While Veterans’ Day reminds us to honor the brave soldiers who fought so hard for our country, lets not forget that many of them are still fighting in a different way today. A new study from the University of California, San Diego, suggests that veterans who suffered physical injuries or developed post-traumatic stress disorder after combat in Iraq or Afghanistan may suffer recurrent headaches.
According to the study, which surveyed 308 veterans, those who had suffered combat injuries were at greater risk of developing migraine headaches. At the same time, those who screened positive for post-traumatic stress disorder (PTSD) had elevated rates of both migraine and tension-type headaches. Overall, vets with only physical injuries had more than twice the risk of recurrent headaches as those without such injuries. The risk was four times higher among veterans with PTSD than those without it.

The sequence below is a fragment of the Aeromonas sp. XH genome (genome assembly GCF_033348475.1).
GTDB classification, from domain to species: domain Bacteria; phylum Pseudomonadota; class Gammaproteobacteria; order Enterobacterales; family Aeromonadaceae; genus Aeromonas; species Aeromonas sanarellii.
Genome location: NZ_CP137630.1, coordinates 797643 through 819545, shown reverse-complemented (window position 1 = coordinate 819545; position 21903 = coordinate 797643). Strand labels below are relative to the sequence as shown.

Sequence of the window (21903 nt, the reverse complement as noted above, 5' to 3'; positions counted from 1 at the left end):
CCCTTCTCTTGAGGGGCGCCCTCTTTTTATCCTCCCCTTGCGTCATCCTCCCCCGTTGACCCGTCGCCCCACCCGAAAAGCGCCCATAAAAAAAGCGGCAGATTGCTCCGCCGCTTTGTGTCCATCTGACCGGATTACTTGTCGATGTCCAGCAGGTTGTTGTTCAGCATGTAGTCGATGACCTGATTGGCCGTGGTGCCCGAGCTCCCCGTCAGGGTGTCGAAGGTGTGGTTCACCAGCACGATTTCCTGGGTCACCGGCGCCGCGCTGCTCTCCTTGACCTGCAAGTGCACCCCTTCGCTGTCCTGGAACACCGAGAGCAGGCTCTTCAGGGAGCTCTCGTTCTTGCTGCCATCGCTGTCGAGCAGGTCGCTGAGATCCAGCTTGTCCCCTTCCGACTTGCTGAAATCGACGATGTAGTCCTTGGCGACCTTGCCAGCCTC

Moreover, researchers found that physical injuries made veterans more prone to migraine only, while PTSD was linked to both migraines and tension-type headaches. The study authors write that PTSD may be linked to headaches because psychological stress can trigger headaches through the body’s natural physiological responses to stress.
No matter what the cause of headaches in veterans, however, the researchers say that this link between wartime injury and recurrent headaches suggests that veterans could benefit from comprehensive assessments of their physical, mental and emotional health in order to find the best treatment options for them.